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Life after a DUI conviction in Kentucky: How KIIP works

On Behalf of | Jul 4, 2023 | Criminal Defense |

A driving under the influence conviction impacts multiple facets of your life, which include your source of income, reputation in the community, and personal or work relationships.

But the completion of Kentucky’s Ignition Interlock Program (KIIP) may help you reclaim your driver’s license sooner than you think. At the core of the program is the installation of an ignition interlock device that connects to the vehicle’s ignition system. The vehicle neither starts nor operates if the driver’s breath alcohol concentration goes over a 0.02 measurement.

If you are a willing participant in the program, you may be back on the road in no time.

What constitutes KIIP?

In 2020, the passing of Senate Bill 85 led to law changes regarding the state’s ignition interlock program. Under the updated program:

  • Instead of applying in court, applicants must now coordinate directly with the program’s new monitoring authority, the Kentucky Transportation Cabinet.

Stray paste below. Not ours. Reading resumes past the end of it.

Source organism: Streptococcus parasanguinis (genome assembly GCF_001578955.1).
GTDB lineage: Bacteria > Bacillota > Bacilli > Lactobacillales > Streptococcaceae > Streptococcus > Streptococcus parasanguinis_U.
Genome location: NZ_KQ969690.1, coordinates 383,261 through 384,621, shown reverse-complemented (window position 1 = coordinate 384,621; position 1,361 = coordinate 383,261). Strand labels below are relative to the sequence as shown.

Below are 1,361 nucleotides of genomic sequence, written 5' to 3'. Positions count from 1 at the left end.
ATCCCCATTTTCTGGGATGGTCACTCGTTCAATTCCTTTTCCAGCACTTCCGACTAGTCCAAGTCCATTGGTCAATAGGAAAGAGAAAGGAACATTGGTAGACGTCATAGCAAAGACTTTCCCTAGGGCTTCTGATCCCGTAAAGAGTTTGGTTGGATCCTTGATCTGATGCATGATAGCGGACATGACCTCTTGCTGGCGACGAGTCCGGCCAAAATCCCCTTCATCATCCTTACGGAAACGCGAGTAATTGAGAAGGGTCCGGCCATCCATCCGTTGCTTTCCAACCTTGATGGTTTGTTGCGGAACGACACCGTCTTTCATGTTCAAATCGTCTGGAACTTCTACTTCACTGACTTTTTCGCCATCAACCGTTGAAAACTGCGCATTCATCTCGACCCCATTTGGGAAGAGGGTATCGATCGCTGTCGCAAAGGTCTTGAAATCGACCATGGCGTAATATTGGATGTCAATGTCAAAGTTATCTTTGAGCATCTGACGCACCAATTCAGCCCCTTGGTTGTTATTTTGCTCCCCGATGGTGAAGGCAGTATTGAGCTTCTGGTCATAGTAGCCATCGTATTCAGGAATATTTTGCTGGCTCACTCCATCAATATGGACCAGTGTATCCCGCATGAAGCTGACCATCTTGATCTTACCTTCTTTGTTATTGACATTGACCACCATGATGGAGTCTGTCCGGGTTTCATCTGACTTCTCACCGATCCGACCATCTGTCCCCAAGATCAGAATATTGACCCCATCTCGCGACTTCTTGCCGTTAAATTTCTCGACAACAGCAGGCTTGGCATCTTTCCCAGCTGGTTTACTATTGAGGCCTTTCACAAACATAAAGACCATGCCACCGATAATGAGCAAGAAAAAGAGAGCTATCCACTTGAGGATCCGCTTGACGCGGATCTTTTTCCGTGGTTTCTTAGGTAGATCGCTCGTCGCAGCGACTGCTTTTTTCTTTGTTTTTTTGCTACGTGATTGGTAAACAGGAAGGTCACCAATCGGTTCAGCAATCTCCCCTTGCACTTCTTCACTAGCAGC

• All drunk driving offenders, even previously denied first offenders, may access the program.
  • Approved applicants are eligible for a possible reduced period in their license suspension.
  • All applicants must comply with sober driving, free from violations, for 90 to 120 consecutive days to be eligible for a reduced license suspension period.

Violations during the given time could cause you to start the process again. Such violations may include failure to report for maintenance and monitoring as scheduled, failure to pay required fees, deliberate tampering with the installed device and intentional manipulation of the individual shown on the device’s camera providing a breath sample.

Depending on the circumstances of your offense and your strict commitment to the rules, the time of your license suspension may reduce. It may reduce from six to four months for first offenders, from 18 to 12 months for second offenders, from 36 to 18 months for third offenders and from 60 to 30 months for fourth offenders.

Driving again, but responsibly this time

If you become removed from the program due to any violation, more severe legal burdens that only waste your time and resources may apply. Soon, you may discover how you have thrown away your chance at returning to the road. To help keep you compliant with the program’s requirements, a legal team can guide you in responsibly getting back behind the wheel.